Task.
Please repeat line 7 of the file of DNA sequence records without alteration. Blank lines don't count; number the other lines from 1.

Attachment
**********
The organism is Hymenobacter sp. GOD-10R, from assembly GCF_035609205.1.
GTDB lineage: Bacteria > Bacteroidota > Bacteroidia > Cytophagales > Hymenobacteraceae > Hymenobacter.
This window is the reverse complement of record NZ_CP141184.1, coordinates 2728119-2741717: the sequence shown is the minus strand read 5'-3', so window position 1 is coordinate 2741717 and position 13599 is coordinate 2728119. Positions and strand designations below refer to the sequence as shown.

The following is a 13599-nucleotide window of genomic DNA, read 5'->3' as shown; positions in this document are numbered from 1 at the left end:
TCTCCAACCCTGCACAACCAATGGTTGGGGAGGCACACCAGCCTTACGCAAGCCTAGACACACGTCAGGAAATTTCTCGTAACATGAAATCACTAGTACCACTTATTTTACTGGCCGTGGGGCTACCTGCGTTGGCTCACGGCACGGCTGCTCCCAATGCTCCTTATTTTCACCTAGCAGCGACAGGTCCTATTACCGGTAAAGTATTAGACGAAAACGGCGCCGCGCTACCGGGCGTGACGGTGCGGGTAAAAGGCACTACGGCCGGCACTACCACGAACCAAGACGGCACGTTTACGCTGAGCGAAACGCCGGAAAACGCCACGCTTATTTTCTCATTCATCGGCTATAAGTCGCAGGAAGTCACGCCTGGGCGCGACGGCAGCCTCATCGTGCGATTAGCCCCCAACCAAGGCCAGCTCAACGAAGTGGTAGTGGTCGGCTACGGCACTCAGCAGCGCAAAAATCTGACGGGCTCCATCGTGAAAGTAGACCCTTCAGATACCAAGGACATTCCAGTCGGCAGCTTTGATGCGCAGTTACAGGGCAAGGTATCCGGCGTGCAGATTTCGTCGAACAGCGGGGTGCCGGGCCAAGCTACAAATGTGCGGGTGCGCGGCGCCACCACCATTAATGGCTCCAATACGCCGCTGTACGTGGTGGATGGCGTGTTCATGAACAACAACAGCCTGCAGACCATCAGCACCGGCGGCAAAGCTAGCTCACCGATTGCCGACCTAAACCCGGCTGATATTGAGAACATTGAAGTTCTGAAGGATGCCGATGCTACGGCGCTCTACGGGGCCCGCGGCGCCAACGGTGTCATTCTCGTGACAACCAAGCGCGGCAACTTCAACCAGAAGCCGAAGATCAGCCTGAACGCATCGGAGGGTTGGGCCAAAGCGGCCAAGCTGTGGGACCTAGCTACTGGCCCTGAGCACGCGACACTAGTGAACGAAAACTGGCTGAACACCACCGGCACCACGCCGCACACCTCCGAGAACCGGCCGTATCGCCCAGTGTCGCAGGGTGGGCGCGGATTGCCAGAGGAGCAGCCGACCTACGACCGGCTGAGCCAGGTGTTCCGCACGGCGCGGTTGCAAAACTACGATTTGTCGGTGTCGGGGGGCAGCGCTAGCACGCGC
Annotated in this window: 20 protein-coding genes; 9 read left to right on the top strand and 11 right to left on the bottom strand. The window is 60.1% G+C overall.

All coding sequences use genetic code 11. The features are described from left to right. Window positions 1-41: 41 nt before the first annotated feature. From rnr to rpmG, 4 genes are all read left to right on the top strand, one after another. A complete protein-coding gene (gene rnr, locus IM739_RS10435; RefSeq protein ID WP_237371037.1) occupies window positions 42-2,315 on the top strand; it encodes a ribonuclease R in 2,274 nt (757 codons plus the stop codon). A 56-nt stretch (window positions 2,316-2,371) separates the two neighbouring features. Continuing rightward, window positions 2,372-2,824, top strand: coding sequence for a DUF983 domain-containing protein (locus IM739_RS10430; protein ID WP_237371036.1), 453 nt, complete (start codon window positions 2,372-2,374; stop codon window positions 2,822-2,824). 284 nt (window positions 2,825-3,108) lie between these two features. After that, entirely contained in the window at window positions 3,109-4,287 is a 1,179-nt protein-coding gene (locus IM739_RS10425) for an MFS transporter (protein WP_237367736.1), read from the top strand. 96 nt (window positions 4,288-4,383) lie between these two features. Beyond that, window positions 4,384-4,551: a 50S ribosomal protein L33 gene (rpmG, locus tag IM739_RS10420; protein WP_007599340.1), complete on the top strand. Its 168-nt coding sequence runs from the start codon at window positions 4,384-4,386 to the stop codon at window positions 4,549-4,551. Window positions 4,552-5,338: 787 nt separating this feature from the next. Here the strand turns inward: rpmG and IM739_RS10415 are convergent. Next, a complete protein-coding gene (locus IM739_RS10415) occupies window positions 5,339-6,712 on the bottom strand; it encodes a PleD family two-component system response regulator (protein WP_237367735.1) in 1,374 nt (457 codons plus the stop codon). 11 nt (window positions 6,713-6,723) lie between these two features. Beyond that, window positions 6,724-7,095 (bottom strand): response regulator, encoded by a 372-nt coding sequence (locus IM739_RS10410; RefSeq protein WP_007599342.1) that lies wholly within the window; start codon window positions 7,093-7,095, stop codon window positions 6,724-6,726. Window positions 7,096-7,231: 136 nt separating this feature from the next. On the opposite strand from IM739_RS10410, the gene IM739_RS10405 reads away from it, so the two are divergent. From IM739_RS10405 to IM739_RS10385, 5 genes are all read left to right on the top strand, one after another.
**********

All coding sequences use genetic code 11. The features are described from left to right. Window positions 1-41: 41 nt before the first annotated feature. From rnr to rpmG, 4 genes are all read left to right on the top strand, one after another. A complete protein-coding gene (gene rnr, locus IM739_RS10435; RefSeq protein ID WP_237371037.1) occupies window positions 42-2,315 on the top strand; it encodes a ribonuclease R in 2,274 nt (757 codons plus the stop codon). A 56-nt stretch (window positions 2,316-2,371) separates the two neighbouring features. Continuing rightward, window positions 2,372-2,824, top strand: coding sequence for a DUF983 domain-containing protein (locus IM739_RS10430; protein ID WP_237371036.1), 453 nt, complete (start codon window positions 2,372-2,374; stop codon window positions 2,822-2,824). 284 nt (window positions 2,825-3,108) lie between these two features. After that, entirely contained in the window at window positions 3,109-4,287 is a 1,179-nt protein-coding gene (locus IM739_RS10425) for an MFS transporter (protein WP_237367736.1), read from the top strand. 96 nt (window positions 4,288-4,383) lie between these two features. Beyond that, window positions 4,384-4,551: a 50S ribosomal protein L33 gene (rpmG, locus tag IM739_RS10420; protein WP_007599340.1), complete on the top strand. Its 168-nt coding sequence runs from the start codon at window positions 4,384-4,386 to the stop codon at window positions 4,549-4,551. Window positions 4,552-5,338: 787 nt separating this feature from the next. Here the strand turns inward: rpmG and IM739_RS10415 are convergent. Next, a complete protein-coding gene (locus IM739_RS10415) occupies window positions 5,339-6,712 on the bottom strand; it encodes a PleD family two-component system response regulator (protein WP_237367735.1) in 1,374 nt (457 codons plus the stop codon). 11 nt (window positions 6,713-6,723) lie between these two features. Beyond that, window positions 6,724-7,095 (bottom strand): response regulator, encoded by a 372-nt coding sequence (locus IM739_RS10410; RefSeq protein WP_007599342.1) that lies wholly within the window; start codon window positions 7,093-7,095, stop codon window positions 6,724-6,726. Window positions 7,096-7,231: 136 nt separating this feature from the next. On the opposite strand from IM739_RS10410, the gene IM739_RS10405 reads away from it, so the two are divergent. From IM739_RS10405 to IM739_RS10385, 5 genes are all read left to right on the top strand, one after another.